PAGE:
Applications are open for seats on Cambridge’s extremely powerful Planning Board, through Monday, March 6. Through its role in the special-permit process, the Planning Board has the authority to block most significant homebuilding proposals in the city. It also provides advice to the City Council on all zoning amendments. A background in planning, architecture, or law is advantageous, but the primary requirement is that members be interested in thoughtfully reviewing proposals and available for weeknight meetings almost every week. The City Manager is offering an annual stipend of $6000. If you or someone you know may be interested in serving on the Planning Board, please apply or encourage them to apply!
- Last month’s Housing Committee hearing on zoning amendments to expand and strengthen the 2020 Affordable Housing Overlay included compelling presentations from non-profit affordable housing builders and over an hour of largely positive public comment. (Read our recap here.) The Committee will return on March 8 at 3pm for discussion among Councilors and possible preliminary action on the proposed changes; however, even swift action would mean many more public hearings before any changes could be ordained.
- A recent proposal to halt the spread of lab buildings by banning new ones in certain areas has evolved into a wider and more nuanced discussion of potential city initiatives on a broader range of building uses. A draft policy order to be taken up at this Monday’s City Council meeting calls for a working group of representatives of various interests, organized by the Community Development Department, to consider the benefits as well as the problems of labs. Most interesting is a provision that tasks the group with exploring ways to “address the need for more housing through a pro-active discussion on mixed use and mixed income development of lab, housing, and retail.” The draft envisions the group producing a report by March of next year.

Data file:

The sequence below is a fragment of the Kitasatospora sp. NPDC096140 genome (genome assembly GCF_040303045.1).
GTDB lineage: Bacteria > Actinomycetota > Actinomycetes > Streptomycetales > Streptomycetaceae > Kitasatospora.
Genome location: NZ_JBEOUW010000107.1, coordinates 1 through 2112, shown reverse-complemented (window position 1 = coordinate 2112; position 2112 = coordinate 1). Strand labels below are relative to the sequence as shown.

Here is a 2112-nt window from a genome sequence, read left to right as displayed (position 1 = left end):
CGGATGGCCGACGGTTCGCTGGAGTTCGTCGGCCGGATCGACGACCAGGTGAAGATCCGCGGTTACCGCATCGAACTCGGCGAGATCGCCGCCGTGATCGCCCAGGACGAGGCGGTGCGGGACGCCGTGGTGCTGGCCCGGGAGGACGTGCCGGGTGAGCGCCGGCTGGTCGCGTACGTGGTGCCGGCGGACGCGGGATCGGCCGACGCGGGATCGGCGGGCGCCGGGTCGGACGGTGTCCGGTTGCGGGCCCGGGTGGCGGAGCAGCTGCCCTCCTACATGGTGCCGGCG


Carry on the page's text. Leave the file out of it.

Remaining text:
- At the same meeting, the Council will consider officially supporting a statewide housing bill called “An Act to Promote Yes in My Back Yard.” The bill, marked by Abundant Housing MA as their top legislative priority, would set a statewide target of 427,000 new homes by 2040, with 20% income restricted/affordable. Other provisions of the bill will streamline the process for converting vacant land and commercial properties to multifamily housing, prioritize the disposition of state-owned land for affordable housing, and legalize accessory dwelling units by right, statewide. While the Council’s support is entirely advisory to the state legislature, you can show your support and thank the Council for affirming the need for new housing by emailing [email protected].
- The Cambridge Historical Commission may soon decide whether to block 19 homes (including 3 affordable family-sized homes) in East Cambridge. If the CHC allows it, two vacant 1-2 story buildings at 231 and 235 Third Street in East Cambridge will be torn down; however, CHC has failed in past hearings to prioritize concerns about the need to increase our housing supply.The CHC meeting begins at 6:30 pm on Thursday, March 2; written comment is welcome up to 24 hours before the meeting and may be sent to [email protected].